I was shocked to see the heart beating—for some reason, I had imagined it would be inanimate. But there it was, pulsing and contracting. It seemed to cringe under my gaze. Then there was the blood flowing in the vessels. It was clear, not red, pumping through the fine veins and arteries and then disappearing into her body.
Her left breast hung lower than her right, and there was a slight hollowing above it to accommodate the heart. But the skin was firm, like that of a younger woman, and the nipple was perfectly normal. It seemed odd to be looking at a woman’s breast but feeling no desire to touch it or to take the nipple between my lips. Instead, I found myself longing to caress her heart.
It could fit in the palm of my hand. A pale pink membrane of delicate muscle tissue surrounded it. What extraordinary, breathtaking beauty! Would it feel damp if I cupped it in my hands? Would the membrane rupture if I gave it a squeeze? Could I feel it beating? Feel it shrink from my caresses? I wanted to run my fingertips over each tiny bump and furrow, touch my lips to the veins, soft tissue on soft tissue, the pressure of her pulse against my skin… I could easily lose myself to these thoughts, but I knew I had to keep this desire in check, had to play my role and make the perfect bag for this heart.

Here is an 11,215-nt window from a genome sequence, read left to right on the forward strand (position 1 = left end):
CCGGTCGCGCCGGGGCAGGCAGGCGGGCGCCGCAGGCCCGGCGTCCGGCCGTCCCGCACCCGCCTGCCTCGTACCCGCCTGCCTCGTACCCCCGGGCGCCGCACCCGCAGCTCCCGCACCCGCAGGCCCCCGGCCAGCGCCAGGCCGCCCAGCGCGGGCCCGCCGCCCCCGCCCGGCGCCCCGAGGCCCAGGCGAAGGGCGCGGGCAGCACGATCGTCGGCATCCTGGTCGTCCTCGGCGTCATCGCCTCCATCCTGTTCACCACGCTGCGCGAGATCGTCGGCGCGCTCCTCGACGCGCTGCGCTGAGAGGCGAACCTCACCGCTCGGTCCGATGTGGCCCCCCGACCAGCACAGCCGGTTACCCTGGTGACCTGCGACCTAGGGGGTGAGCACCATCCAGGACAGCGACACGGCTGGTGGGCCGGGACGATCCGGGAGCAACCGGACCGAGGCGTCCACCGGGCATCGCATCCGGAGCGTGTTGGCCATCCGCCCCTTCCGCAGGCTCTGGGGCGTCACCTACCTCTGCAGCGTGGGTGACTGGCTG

“Let me wash my hands first,” I said, trying to keep my voice from trembling.
“Please do.” Her tone was impassive.
The hamster stirred, startled by the sound of my footsteps coming to the sink, but then he fell silent again.